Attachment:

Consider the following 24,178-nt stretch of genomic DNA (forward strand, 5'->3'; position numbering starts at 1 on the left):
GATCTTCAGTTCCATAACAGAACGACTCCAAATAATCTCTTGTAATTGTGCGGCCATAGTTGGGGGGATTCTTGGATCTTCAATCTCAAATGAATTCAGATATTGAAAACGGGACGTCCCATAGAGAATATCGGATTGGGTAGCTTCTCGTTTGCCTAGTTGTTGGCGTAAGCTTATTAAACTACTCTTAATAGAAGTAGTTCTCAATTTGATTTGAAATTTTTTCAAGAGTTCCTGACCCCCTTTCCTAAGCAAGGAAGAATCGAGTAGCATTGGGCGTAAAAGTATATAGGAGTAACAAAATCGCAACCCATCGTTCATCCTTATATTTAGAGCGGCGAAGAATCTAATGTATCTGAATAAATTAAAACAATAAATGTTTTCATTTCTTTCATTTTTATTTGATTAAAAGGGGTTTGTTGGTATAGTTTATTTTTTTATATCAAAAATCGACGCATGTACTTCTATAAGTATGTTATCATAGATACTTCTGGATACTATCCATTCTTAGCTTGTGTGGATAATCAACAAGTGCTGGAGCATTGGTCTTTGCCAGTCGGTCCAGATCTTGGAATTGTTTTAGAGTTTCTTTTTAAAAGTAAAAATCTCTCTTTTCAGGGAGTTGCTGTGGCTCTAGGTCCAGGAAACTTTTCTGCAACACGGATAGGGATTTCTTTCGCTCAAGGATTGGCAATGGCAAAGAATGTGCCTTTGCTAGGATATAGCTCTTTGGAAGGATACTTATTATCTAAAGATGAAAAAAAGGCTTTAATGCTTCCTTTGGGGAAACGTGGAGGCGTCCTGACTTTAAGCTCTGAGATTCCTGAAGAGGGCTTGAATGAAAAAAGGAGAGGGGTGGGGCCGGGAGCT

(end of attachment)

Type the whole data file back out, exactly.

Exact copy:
Consider the following 24,178-nt stretch of genomic DNA (forward strand, 5'->3'; position numbering starts at 1 on the left):
GATCTTCAGTTCCATAACAGAACGACTCCAAATAATCTCTTGTAATTGTGCGGCCATAGTTGGGGGGATTCTTGGATCTTCAATCTCAAATGAATTCAGATATTGAAAACGGGACGTCCCATAGAGAATATCGGATTGGGTAGCTTCTCGTTTGCCTAGTTGTTGGCGTAAGCTTATTAAACTACTCTTAATAGAAGTAGTTCTCAATTTGATTTGAAATTTTTTCAAGAGTTCCTGACCCCCTTTCCTAAGCAAGGAAGAATCGAGTAGCATTGGGCGTAAAAGTATATAGGAGTAACAAAATCGCAACCCATCGTTCATCCTTATATTTAGAGCGGCGAAGAATCTAATGTATCTGAATAAATTAAAACAATAAATGTTTTCATTTCTTTCATTTTTATTTGATTAAAAGGGGTTTGTTGGTATAGTTTATTTTTTTATATCAAAAATCGACGCATGTACTTCTATAAGTATGTTATCATAGATACTTCTGGATACTATCCATTCTTAGCTTGTGTGGATAATCAACAAGTGCTGGAGCATTGGTCTTTGCCAGTCGGTCCAGATCTTGGAATTGTTTTAGAGTTTCTTTTTAAAAGTAAAAATCTCTCTTTTCAGGGAGTTGCTGTGGCTCTAGGTCCAGGAAACTTTTCTGCAACACGGATAGGGATTTCTTTCGCTCAAGGATTGGCAATGGCAAAGAATGTGCCTTTGCTAGGATATAGCTCTTTGGAAGGATACTTATTATCTAAAGATGAAAAAAAGGCTTTAATGCTTCCTTTGGGGAAACGTGGAGGCGTCCTGACTTTAAGCTCTGAGATTCCTGAAGAGGGCTTGAATGAAAAAAGGAGAGGGGTGGGGCCGGGAGCT